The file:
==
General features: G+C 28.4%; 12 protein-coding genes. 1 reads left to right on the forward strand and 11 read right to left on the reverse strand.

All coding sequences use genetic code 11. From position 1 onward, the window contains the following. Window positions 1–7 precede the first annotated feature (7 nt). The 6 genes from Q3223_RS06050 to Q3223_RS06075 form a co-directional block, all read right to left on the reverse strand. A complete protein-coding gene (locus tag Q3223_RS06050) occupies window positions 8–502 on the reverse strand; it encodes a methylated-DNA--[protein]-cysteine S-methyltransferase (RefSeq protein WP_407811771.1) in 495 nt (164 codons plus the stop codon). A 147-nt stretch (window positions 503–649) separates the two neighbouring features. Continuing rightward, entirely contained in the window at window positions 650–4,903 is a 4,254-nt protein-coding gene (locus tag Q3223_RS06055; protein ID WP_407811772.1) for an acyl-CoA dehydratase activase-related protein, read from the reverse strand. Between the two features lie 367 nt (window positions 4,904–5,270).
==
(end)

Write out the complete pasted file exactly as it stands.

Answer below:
General features: G+C 28.4%; 12 protein-coding genes. 1 reads left to right on the forward strand and 11 read right to left on the reverse strand.

All coding sequences use genetic code 11. From position 1 onward, the window contains the following. Window positions 1–7 precede the first annotated feature (7 nt). The 6 genes from Q3223_RS06050 to Q3223_RS06075 form a co-directional block, all read right to left on the reverse strand. A complete protein-coding gene (locus tag Q3223_RS06050) occupies window positions 8–502 on the reverse strand; it encodes a methylated-DNA--[protein]-cysteine S-methyltransferase (RefSeq protein WP_407811771.1) in 495 nt (164 codons plus the stop codon). A 147-nt stretch (window positions 503–649) separates the two neighbouring features. Continuing rightward, entirely contained in the window at window positions 650–4,903 is a 4,254-nt protein-coding gene (locus tag Q3223_RS06055; protein ID WP_407811772.1) for an acyl-CoA dehydratase activase-related protein, read from the reverse strand. Between the two features lie 367 nt (window positions 4,904–5,270).